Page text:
The National Infrastructure Bank and focus on Regional Growth and Free Port areas again should encourage investment and reconfirms that Government is committed to investing in vital infrastructure.

It was also good to hear the intrinsic link being made between economic and environmental development, signified most clearly by incorporating environmental sustainability and the transition to net zero within the remit of the Bank of England.

My one real disappointment is that the Budget was silent on Building Safety Aspects and we still seem to be floundering around this issue that is very much at the core of how we look after people within our society, but it was also a shame that we did not get recognition of the cash impact of Reverse Charge VAT, an extension to the deferral scheme would have helped many businesses keep their head above water.  It is a shame too that, given the extended period of lockdown the Chancellor did not extend the interest free period on some of the loan packages (e.g. CBILS) that have supported businesses through this difficult period.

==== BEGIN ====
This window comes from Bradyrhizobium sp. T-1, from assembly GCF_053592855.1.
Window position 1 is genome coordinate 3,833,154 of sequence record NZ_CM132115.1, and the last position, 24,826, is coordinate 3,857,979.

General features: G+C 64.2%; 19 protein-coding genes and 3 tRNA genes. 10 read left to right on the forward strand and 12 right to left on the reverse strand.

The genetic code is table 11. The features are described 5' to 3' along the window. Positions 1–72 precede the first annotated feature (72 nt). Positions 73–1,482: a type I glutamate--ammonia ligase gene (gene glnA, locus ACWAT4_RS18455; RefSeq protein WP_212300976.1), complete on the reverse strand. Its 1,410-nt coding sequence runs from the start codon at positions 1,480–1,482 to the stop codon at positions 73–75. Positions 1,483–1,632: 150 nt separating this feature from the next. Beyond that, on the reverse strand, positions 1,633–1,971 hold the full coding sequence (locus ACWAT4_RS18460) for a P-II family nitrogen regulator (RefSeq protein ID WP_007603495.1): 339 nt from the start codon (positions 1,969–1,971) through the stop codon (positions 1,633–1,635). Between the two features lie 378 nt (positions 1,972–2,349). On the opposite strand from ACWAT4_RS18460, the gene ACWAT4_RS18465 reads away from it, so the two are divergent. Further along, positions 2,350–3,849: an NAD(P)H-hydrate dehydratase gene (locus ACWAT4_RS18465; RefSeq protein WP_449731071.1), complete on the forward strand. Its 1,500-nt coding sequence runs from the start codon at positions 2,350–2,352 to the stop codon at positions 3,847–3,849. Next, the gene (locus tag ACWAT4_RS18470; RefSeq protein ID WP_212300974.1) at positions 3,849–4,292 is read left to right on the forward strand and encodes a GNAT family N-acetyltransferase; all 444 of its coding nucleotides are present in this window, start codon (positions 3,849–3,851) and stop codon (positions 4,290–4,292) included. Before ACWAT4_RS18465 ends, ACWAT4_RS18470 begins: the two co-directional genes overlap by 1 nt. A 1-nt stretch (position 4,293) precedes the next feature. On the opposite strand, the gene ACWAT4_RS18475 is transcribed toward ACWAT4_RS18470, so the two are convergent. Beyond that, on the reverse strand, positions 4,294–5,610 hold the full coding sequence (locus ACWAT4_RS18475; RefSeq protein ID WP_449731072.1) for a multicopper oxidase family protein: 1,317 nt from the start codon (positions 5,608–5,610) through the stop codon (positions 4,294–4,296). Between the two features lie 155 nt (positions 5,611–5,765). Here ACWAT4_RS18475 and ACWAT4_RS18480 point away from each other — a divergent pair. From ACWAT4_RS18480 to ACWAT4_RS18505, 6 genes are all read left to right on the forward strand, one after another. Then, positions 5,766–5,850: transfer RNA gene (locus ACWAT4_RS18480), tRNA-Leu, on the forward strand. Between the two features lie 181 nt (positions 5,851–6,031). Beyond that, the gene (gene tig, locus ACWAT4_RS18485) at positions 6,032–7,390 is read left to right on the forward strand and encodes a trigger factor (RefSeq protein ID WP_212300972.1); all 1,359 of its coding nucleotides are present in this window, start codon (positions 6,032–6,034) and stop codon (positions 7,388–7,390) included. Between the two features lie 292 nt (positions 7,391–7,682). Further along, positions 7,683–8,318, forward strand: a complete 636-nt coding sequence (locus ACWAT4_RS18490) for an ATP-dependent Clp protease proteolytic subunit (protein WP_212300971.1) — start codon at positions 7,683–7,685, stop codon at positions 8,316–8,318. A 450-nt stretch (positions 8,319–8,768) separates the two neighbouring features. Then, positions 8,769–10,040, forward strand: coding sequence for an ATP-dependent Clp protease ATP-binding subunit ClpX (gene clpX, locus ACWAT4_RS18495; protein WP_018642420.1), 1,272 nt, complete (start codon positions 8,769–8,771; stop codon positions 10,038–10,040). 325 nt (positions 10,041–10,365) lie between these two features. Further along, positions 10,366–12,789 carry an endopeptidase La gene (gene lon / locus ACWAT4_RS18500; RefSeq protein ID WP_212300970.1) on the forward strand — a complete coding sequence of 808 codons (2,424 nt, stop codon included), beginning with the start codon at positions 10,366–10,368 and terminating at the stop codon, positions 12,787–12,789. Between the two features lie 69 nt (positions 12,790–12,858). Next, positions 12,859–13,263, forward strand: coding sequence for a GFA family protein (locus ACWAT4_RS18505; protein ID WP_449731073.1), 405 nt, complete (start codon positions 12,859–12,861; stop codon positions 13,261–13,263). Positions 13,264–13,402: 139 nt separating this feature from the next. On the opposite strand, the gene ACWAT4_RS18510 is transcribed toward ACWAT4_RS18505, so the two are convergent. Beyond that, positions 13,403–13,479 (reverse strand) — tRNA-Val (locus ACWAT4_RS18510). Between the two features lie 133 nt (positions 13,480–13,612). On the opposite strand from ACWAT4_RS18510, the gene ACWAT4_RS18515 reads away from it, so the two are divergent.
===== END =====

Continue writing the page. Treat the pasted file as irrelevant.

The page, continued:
FIS Members: Read the CPA Response to the Spring Budget 2021 here

Transcript of the Chancellor’s speech below:

Coronavirus what was originally thought to be a temporary disruption to our way of life has fundamentally altered it. People are still being told to stay in their homes, businesses have been ordered to close. 1000s of people are in hospital much has changed. The one thing has stayed the same.

I said, I would do what it takes. I have done. And we have announced over 280, billion pounds of support. Protecting jobs, keeping businesses afloat, helping families get by.

Despite this unprecedented response.

Since March over 700,000 people have lost their jobs.

Our economy has shrunk by 10%, the largest fall in over 300 years. Our borrowing is the highest it has been outside of wartime.